Bea always had to be closer to Mom than Ollie was.

There were at least twenty of them, and they were really big, as Angus steers go. A couple of times, I grabbed the kids and we headed out, trying to scare the cattle back home. We clapped. We yelled. We waved our arms like crazy people. It was hard not to let Bea do the job for us, but I was trying to be a responsible neighbor.

Those big boys were nonplussed. Not only did they stare at us with bored expressions, a couple of them got lippy, snorting and taking a few steps toward us. “Mom,” said Timothy. “It’s not worth the risk–is your garden that important that you’d risk our lives—??”

“Yes,” Brother. “Yes, it is.” What a silly question.

But inside we went, where I tried to stay busy and checked the messages and occasionally called my good neighbor again. And again. But then!

I glanced out the window for the hundredth time and I saw two steers in my garden–they’d walked right through my lousy garden fence–and one taking tentative bites from the little branches of one of my dear little cherry trees.

That–was–IT. I had given my good neighbor every possible chance to come round up his wandering beasts. Now I was going to give Bea her turn. She was begging me to let her out of her kennel, whining, twisting, occasionally letting out a sharp little bark. I didn’t mind at that point if she took the cows to the next county. I just wanted them out of my garden.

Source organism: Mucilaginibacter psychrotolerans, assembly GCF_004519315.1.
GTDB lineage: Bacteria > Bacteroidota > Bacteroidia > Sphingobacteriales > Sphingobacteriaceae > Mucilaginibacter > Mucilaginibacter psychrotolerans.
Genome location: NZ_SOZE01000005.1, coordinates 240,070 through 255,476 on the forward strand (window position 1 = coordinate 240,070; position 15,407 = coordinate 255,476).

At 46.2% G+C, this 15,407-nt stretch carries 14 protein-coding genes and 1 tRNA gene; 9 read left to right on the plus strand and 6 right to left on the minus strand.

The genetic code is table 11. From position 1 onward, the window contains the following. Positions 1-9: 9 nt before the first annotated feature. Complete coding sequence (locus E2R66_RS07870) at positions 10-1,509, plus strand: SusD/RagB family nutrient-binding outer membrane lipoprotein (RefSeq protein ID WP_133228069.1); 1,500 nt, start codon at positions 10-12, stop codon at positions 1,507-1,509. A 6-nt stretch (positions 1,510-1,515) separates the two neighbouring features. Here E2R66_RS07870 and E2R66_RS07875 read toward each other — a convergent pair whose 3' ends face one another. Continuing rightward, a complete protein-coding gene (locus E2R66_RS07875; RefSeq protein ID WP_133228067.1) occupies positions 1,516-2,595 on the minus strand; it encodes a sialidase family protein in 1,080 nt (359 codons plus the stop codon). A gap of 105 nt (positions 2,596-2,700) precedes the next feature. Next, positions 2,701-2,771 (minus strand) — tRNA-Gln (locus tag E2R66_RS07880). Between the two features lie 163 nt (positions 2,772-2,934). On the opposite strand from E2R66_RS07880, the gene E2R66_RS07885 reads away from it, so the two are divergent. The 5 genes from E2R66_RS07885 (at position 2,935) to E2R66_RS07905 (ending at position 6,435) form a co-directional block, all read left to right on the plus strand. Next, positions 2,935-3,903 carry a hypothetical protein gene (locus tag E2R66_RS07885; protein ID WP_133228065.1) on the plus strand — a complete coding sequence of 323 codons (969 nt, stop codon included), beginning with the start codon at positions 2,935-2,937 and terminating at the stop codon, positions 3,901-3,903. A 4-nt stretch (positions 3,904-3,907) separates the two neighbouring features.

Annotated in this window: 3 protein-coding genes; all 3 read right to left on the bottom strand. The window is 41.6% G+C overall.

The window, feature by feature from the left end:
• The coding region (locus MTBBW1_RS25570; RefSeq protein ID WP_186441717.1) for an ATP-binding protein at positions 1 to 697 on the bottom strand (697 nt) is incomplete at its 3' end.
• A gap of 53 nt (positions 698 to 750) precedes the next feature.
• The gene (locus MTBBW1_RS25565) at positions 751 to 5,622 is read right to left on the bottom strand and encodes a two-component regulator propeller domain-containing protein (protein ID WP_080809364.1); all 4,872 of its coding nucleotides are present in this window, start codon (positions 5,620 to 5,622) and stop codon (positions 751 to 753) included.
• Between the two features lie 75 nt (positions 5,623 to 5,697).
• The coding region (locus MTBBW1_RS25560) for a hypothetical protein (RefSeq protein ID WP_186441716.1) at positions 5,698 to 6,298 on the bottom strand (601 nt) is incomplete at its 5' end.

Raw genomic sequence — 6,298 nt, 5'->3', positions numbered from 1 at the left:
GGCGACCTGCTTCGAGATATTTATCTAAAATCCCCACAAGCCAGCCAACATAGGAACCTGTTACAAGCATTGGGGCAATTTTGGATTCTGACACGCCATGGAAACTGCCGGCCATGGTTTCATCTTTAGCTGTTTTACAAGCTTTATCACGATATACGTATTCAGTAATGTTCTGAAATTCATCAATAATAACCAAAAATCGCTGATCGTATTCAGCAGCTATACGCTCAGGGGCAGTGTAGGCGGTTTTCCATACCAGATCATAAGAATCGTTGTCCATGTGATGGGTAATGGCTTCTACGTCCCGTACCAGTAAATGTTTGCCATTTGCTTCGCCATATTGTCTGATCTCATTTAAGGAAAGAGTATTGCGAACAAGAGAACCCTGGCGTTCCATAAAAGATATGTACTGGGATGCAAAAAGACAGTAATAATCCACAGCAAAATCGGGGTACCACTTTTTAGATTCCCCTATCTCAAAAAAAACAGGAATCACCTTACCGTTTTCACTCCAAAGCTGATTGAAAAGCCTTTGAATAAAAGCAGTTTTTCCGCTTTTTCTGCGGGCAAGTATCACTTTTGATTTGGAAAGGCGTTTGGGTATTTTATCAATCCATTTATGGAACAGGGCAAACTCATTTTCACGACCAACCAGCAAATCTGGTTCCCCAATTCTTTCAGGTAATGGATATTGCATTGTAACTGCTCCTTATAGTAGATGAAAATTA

I let The Bullet out. She was off like a shot (no pun intended)–down the stairs, crashing out the front door, and running as fast as her little legs could carry her toward those big black steers. Unafraid. Bold. Knowledgeable. Cunning! And very, very fast.

I wish you could have seen it, gentle reader. Though our little dog Bea had never had any training in herding, she rounded up those steers as efficiently and quickly as if she had been trained for just that task. She nipped at their heels, she barked and ran and rounded them up, chasing them–every one of them–through our yard, around the pond, and across the back pasture, straight to our neighbor’s pasture, where they were supposed to be in the first place. She stopped at our property line and gave a volley of sharp, joyful barks.

She had done it.

My, my, Bea.

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When she came running back, I promise you she was grinning. She let out an ecstatic bark. If she could have spoken people-language, she would have sang out “I was born to do this!” And actually, she was. She was accomplished and talented and wise and all-knowing about cattle-rounding-up, and she knew it.